New York and New Jersey's cargo terminals shut down on Friday after more than a thousand longshoremen walked off the job, shuttering one of the country's busiest port networks.
The employees stopped working around 11 a.m. It was not immediately clear what had prompted the walkout.
"To run a picket you need a permit and there wasn't one issued by the Port Authority," said one Port Authority official who requested anonymity.
The walkout came as a surprise because "there were no major issues that we knew of to precipitate this," the official said, adding that more than a thousand people walked out.
The Port Authority of New York and New Jersey, which owns the terminals, issued a statement urging members of the International Longshoremen's Association to "return to work immediately and resolve their differences after they return."
Over $200 billion worth of cargo moved through the port in 2014, according to the agency. Approximately a quarter of U.S. gross domestic product is accounted for in an area that is within a 200 to 250 mile radius of the ports.
Port Authority police were dispatched to the terminals to ensure public safety, according to the statement.
Beverly Fedorko, a spokeswoman for the New York Shipping Association, which represents the terminal operators, said the longshoremen had not informed management of the "illegal" walkout. "We don't even know why," she said.
An emergency meeting between the union and management was scheduled for 3 p.m., Fedorko said.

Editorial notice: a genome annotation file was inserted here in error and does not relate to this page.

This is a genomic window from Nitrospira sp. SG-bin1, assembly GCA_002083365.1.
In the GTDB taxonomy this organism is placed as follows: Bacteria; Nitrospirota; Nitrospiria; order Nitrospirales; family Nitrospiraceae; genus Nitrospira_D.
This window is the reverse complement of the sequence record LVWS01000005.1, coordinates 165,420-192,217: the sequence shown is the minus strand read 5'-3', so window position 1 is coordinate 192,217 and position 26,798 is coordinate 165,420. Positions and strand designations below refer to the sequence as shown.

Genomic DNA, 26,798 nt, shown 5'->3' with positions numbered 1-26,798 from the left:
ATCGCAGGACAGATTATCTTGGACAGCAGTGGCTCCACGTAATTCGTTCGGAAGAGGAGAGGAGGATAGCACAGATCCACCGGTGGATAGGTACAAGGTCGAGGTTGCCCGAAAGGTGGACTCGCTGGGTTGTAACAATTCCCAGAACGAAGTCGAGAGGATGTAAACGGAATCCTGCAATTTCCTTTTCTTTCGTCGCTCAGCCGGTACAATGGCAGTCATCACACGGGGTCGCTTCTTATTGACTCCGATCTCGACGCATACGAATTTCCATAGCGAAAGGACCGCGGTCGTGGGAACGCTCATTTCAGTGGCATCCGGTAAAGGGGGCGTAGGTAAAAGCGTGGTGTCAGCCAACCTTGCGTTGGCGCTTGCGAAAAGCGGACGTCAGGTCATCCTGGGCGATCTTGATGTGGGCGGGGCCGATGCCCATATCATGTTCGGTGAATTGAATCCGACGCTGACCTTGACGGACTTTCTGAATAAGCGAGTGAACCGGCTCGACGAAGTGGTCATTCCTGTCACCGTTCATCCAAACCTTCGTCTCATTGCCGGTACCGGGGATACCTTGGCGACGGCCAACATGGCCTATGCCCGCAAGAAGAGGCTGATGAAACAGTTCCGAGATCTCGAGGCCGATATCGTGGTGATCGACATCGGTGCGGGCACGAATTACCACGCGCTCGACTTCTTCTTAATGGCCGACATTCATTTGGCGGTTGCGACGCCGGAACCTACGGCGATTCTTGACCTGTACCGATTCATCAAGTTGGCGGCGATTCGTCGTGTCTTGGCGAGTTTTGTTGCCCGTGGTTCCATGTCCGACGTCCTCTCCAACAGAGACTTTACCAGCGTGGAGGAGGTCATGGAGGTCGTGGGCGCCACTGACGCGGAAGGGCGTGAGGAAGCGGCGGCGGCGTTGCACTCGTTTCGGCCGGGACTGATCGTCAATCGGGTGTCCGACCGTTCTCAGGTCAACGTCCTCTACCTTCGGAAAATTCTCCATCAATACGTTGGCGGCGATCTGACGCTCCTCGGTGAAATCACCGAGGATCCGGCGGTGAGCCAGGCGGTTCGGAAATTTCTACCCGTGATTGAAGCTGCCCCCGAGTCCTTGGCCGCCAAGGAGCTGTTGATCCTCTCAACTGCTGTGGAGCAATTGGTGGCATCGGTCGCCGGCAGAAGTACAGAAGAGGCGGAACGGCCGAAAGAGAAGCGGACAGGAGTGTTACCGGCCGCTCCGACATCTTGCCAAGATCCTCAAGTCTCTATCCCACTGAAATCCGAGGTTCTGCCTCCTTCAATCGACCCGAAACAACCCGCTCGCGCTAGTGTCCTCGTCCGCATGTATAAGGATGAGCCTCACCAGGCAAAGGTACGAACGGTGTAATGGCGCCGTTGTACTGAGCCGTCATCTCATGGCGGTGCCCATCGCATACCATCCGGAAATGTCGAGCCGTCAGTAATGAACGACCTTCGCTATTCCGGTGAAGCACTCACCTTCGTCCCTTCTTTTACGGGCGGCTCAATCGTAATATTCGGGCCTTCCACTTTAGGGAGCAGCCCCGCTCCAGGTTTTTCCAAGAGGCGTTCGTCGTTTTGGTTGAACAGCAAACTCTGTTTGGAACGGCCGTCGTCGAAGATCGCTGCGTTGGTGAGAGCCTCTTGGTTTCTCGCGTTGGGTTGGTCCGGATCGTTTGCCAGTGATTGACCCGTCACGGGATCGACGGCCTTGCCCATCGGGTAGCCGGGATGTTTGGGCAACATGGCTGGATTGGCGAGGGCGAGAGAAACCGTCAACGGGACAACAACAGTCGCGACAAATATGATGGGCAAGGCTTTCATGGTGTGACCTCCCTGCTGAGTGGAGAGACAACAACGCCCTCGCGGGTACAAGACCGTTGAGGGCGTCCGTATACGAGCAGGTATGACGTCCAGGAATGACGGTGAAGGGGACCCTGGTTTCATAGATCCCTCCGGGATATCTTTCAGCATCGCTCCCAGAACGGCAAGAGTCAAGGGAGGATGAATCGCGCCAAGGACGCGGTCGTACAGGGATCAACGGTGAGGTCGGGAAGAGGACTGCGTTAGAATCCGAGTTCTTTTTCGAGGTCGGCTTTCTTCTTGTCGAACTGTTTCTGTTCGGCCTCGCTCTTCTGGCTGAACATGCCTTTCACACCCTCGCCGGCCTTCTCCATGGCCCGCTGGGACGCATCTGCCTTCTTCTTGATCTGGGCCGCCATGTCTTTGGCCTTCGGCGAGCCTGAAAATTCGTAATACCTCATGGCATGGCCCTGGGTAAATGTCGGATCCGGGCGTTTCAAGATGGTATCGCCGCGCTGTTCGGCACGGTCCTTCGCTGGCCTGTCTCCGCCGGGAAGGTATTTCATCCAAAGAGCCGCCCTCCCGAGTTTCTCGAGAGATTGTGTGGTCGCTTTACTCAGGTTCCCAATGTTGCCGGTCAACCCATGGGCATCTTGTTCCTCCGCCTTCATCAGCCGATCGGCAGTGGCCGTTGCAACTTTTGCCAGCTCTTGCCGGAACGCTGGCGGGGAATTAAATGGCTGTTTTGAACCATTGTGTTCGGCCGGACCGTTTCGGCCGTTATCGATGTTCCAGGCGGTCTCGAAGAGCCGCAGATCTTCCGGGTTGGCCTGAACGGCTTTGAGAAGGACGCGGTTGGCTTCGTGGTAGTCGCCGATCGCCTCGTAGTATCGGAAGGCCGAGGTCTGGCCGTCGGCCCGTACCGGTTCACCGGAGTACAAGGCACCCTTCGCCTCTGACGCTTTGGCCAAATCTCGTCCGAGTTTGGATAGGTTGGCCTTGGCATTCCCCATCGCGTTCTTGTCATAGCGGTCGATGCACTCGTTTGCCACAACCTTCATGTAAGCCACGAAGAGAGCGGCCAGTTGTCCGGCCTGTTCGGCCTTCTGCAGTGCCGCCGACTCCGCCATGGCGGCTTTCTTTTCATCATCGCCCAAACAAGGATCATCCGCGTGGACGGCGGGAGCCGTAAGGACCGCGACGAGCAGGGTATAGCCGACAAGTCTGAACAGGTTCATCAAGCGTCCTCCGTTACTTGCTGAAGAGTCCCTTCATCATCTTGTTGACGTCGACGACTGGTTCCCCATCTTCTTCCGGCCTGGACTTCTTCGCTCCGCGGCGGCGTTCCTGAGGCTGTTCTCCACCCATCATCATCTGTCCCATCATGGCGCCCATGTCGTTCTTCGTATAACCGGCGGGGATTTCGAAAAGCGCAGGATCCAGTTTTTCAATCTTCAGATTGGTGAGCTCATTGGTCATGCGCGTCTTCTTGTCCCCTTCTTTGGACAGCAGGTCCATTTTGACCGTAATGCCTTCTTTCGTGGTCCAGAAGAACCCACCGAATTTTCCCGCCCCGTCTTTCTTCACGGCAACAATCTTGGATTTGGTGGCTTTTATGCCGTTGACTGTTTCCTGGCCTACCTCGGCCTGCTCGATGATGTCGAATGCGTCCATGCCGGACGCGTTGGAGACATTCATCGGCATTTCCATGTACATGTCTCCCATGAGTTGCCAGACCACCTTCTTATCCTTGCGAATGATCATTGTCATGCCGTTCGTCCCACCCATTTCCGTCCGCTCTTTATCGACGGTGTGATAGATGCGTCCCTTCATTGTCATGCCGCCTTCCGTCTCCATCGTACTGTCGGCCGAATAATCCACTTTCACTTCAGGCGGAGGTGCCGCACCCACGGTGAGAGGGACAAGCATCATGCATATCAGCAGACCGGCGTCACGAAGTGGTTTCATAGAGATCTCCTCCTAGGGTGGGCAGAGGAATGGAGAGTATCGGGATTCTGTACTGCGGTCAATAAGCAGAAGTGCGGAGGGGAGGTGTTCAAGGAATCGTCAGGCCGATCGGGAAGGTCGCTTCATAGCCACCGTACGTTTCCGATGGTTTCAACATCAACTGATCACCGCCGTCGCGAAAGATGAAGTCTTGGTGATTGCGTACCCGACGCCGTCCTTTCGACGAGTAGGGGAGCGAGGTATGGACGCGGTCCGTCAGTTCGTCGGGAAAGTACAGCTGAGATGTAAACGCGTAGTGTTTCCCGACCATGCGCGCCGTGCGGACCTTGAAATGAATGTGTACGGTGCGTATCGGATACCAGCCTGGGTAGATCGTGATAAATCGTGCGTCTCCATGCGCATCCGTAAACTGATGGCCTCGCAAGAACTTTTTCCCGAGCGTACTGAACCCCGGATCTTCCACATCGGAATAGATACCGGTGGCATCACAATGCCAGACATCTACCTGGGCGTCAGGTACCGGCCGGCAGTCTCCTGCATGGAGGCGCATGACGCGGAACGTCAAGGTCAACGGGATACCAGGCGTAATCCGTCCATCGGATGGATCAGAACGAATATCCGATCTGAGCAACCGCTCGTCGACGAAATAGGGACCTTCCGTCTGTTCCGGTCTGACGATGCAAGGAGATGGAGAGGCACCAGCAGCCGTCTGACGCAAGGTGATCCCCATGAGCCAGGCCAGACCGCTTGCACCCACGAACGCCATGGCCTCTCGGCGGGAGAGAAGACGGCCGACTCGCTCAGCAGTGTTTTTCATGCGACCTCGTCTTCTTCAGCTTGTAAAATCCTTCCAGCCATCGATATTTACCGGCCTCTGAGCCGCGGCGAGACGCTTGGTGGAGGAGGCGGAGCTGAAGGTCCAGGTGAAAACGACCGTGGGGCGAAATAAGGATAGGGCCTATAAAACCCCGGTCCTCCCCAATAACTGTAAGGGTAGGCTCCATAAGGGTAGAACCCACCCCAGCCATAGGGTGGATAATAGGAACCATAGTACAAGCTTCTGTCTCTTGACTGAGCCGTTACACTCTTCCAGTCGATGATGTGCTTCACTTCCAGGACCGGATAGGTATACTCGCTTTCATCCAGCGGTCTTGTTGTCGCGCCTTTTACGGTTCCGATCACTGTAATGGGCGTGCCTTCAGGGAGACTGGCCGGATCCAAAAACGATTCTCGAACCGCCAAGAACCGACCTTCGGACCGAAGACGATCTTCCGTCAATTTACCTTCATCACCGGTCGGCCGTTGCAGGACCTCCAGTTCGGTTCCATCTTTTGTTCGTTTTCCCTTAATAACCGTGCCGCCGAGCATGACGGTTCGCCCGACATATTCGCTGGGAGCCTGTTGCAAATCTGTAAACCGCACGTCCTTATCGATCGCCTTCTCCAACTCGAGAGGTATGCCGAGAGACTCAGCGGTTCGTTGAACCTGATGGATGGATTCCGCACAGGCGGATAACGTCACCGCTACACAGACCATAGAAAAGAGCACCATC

A spokesman for the union did not immediately respond to a request for comment on Friday.
Text messages from the Port Authority's mobile alert system warned at 10:42 a.m. EST that there was "potential for heavy volume on all port roads." This was followed at 11:20 a.m. EST by a message that as a result of the work stoppage "no new trucks would be allowed to queue on the port roadways. Do not send trucks to the port."
The walkout affects several terminals, including Port Newark and terminals in Elizabeth, New Jersey; Bayonne, New Jersey; and the New York City borough of Staten Island.
The port system is the third busiest in the United States and has 3,500 registered longshoremen, Fedorko said, although the number of workers on duty per day fluctuates depending on ships and other factors.
The terminals annually handle nearly six million 20-foot equivalent units, or TEUs, according to the Port Authority. A standard 40-foot container equals two TEUs.